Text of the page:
Diabetes, hypertension, hypercholesterolemia, obesity, sedentary lifestyle, smoking … The increasing prevalence of cardiovascular risk factors in recent years has increased the number of pregnant women at risk of heart disease. During pregnancy, the woman is protected and cared for to guarantee her health, but what happens next? "It seems that with the delivery everything ends, but the woman who has diabetes or another cardiovascular problem continues to need control as important or more than during pregnancy," said Manuel Anguita, president of the Spanish Society of Cardiology (SEC).
In addition, although the woman has not previously presented cardiovascular risk factors, these can develop during pregnancy and remain after the end of it, with repercussions on health throughout life. On the occasion of International Women's Day, which is celebrated on March 8, the SEC, together with the Spanish Societies of Primary Care Physicians (SEMERGEN), Family and Community Medicine (semFYC), Gynecology and Obstetrics (SEGO), Endocrinology and Nutrition (SEEN), Diabetes (SED) and for the Study of Obesity (SEEDO-SEO), have presented this Wednesday at the Casa del Corazón the project Vascular risk from the 4th quarter, with the aim of raising awareness about the need to control the risk factors for the heart once the pregnancy is over.
9.2% of women develop gestational diabetes, and between 6% and 8% suffer hypertensive disorders during pregnancy. These pathologies, together with preeclampsia and eclampsia (increased blood pressure with liver and kidney damage that can lead to seizures) or preterm delivery can affect the heart of women, too, after delivery. "Pregnancy is a test of physiological effort for any woman, in which hypertrophy occurs in the heart to carry the burden of having a life in. This means that some genetically prone women can develop cardiovascular problems during this period, which they can continue later, "said Almudena Castro, cardiologist at the La Paz University Hospital (Madrid) and coordinator of the SEC's Diabetes and Obesity Working Group.
In turn, patients with early gestational loss also enter this risk group that occurs in the, called in the project, fourth quarter. "Especially those who have had recurrent abortions, that is, three or more." According to a recent study that includes nearly one million women followed for 35 years, spontaneous preterm delivery is an independent risk factor, which may include an increase of ischemic disease, heart attack or stroke ", explained María Goya, an obstetrician at the Vall d'Hebron Hospital in Barcelona, and secretary of the Spanish Group on Diabetes and Pregnancy of SEGO.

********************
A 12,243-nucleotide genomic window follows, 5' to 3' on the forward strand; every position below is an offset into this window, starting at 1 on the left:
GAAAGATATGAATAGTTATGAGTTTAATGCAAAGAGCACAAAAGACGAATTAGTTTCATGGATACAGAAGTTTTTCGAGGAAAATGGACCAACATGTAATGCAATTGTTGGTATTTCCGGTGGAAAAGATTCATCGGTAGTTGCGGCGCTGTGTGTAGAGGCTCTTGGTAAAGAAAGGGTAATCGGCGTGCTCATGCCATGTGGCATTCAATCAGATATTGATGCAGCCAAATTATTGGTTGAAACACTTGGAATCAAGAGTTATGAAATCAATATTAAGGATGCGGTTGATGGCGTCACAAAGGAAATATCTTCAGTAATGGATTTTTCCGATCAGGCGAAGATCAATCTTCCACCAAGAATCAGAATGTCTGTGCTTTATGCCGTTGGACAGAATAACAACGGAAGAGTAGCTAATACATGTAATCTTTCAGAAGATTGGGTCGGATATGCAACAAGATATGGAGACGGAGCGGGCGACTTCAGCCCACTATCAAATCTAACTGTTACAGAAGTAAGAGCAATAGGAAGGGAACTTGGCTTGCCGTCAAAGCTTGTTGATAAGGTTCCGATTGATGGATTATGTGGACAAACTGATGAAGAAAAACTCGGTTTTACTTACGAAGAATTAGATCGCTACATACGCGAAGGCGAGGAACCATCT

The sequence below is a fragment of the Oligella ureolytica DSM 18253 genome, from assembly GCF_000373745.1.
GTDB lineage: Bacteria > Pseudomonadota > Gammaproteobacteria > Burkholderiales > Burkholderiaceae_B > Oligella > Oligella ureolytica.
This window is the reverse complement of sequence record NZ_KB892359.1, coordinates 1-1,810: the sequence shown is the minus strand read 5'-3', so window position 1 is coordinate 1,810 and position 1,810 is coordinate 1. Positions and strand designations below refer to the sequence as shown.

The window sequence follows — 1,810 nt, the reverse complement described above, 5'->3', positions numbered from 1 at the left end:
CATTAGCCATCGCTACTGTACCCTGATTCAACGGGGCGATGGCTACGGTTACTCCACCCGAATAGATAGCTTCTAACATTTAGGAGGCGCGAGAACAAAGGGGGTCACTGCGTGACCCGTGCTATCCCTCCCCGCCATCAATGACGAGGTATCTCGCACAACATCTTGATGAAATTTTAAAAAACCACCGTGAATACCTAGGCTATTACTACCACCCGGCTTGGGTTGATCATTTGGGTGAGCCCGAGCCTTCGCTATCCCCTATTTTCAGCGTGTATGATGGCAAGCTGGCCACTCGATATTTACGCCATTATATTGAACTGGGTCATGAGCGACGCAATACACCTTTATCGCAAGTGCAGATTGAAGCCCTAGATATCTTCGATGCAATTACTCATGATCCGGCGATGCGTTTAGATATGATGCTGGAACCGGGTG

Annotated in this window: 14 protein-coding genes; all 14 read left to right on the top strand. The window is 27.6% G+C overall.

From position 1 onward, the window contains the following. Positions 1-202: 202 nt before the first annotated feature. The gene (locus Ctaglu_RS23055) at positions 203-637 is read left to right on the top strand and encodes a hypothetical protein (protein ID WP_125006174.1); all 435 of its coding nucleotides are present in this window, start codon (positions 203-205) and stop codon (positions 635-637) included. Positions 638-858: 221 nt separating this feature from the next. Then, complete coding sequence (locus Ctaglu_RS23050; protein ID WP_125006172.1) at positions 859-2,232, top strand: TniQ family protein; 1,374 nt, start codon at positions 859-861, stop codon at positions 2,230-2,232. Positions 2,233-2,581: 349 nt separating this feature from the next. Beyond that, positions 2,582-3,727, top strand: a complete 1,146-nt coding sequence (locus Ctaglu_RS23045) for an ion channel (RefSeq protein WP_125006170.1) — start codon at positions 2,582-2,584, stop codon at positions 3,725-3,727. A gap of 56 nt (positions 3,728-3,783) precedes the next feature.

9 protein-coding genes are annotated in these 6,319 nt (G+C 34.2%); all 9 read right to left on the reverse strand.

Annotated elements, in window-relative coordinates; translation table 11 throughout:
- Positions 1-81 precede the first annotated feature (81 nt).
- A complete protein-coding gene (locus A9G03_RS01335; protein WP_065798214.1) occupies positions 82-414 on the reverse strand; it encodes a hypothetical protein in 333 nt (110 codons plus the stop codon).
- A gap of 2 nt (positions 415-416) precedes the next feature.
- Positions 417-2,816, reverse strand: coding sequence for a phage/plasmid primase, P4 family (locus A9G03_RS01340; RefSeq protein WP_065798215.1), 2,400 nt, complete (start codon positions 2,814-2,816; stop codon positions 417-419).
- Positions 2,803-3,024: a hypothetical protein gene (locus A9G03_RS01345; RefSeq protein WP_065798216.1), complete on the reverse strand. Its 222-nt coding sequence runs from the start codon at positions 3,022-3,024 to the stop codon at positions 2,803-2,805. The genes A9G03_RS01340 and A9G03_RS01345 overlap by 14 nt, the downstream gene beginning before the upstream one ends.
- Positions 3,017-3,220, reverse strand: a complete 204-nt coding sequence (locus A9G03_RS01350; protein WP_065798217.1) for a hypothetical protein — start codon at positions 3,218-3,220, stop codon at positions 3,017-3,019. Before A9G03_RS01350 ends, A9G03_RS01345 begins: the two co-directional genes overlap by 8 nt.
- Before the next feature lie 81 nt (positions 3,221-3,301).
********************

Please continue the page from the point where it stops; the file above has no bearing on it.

Lack of follow-up after delivery
Despite these data, 75% of women who have developed complications during pregnancy do not undergo medical monitoring once they have finished. "The problem is that women believe that once they have given birth to their children, the problem is over and both the professionals are no longer aware that this is a risk factor associated with these women, as they forget that they have an risk and not take care as they should, "Castro added.
To avoid the lack of follow-up after childbirth and reduce risk factors, experts have pointed out a number of points that they consider key: promoting the figure of personalized midwives; Maintain breastfeeding for at least six months; perform a family approach to healthy life habits, which includes following a varied and balanced diet; practice moderate intensity physical exercise on a regular basis; give up tobacco; plan postpartum contraception, delaying a future pregnancy until weight is controlled; establish medical examinations in companies as fundamental to screening; and add these patients as a risk group in the different clinical practice guidelines.
"Traditionally, there is no follow-up protocol, even if there has been some problem during pregnancy.After childbirth, all efforts go to the baby and mothers move to a second place in terms of health care", she said. highlighted Vicente Pallarés, coordinator of the Working Group on Arterial Hypertension and Cardiovascular Disease of Semergen. Meanwhile, Irene Breton, also present in the presentation, stressed that, among other risks, "one in two women with gestational diabetes may develop type 2 diabetes within 5 to 10 years." Therefore, "after delivery, it is necessary to continue monitoring, maintain a healthy lifestyle and control weight, something that is not always carried out."